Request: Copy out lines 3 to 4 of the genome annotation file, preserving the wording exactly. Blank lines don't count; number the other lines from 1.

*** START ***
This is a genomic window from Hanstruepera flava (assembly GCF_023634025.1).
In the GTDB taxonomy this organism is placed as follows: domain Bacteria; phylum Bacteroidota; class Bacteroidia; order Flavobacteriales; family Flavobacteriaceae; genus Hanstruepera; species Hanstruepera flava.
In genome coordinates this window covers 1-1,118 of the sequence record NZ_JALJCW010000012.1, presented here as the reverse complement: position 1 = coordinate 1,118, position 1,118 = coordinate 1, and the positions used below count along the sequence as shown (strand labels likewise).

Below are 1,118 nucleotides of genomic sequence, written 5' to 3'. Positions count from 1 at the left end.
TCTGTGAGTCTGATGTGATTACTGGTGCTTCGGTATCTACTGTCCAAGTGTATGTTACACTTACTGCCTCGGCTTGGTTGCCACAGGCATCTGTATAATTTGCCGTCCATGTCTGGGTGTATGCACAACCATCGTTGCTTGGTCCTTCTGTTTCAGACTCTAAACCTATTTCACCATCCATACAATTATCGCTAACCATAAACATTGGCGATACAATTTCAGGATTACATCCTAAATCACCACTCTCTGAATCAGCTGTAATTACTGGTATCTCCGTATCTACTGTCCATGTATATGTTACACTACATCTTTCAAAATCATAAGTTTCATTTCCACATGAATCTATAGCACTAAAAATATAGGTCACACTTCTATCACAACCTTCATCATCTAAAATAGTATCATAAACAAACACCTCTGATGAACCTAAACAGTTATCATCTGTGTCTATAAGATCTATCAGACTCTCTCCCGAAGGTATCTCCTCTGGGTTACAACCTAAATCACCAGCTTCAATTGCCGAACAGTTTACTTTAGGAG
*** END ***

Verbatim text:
In genome coordinates this window covers 1-1,118 of the sequence record NZ_JALJCW010000012.1, presented here as the reverse complement: position 1 = coordinate 1,118, position 1,118 = coordinate 1, and the positions used below count along the sequence as shown (strand labels likewise).

Below are 1,118 nucleotides of genomic sequence, written 5' to 3'. Positions count from 1 at the left end.